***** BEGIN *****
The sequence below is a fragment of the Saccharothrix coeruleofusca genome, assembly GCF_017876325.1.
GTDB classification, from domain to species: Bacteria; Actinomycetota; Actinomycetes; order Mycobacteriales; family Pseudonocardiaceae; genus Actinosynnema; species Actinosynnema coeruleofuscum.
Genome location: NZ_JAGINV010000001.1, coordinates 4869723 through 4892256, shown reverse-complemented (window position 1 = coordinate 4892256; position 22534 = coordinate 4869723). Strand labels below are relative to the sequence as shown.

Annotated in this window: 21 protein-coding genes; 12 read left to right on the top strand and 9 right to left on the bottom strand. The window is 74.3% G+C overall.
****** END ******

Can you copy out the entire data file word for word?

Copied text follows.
The sequence below is a fragment of the Saccharothrix coeruleofusca genome, assembly GCF_017876325.1.
GTDB classification, from domain to species: Bacteria; Actinomycetota; Actinomycetes; order Mycobacteriales; family Pseudonocardiaceae; genus Actinosynnema; species Actinosynnema coeruleofuscum.
Genome location: NZ_JAGINV010000001.1, coordinates 4869723 through 4892256, shown reverse-complemented (window position 1 = coordinate 4892256; position 22534 = coordinate 4869723). Strand labels below are relative to the sequence as shown.

Annotated in this window: 21 protein-coding genes; 12 read left to right on the top strand and 9 right to left on the bottom strand. The window is 74.3% G+C overall.